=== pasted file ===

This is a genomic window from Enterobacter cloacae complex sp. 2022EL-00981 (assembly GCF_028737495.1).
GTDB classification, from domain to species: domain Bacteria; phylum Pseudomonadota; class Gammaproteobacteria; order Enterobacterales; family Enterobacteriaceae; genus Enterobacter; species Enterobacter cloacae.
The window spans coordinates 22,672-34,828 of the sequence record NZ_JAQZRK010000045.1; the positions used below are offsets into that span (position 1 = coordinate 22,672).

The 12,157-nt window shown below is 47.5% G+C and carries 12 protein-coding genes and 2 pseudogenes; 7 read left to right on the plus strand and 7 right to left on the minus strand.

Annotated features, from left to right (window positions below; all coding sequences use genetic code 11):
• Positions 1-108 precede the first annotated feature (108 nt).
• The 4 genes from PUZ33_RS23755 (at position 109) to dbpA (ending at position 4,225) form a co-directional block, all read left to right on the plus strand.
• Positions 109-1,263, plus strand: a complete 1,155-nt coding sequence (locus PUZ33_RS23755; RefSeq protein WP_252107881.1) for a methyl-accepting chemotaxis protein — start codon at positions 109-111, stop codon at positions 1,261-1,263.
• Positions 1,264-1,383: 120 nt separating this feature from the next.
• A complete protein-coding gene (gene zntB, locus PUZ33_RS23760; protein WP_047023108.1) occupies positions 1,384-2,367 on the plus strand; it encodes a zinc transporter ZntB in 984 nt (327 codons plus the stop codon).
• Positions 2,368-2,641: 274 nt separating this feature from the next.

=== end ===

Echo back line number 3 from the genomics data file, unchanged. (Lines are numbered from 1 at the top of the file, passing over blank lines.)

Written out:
The window spans coordinates 22,672-34,828 of the sequence record NZ_JAQZRK010000045.1; the positions used below are offsets into that span (position 1 = coordinate 22,672).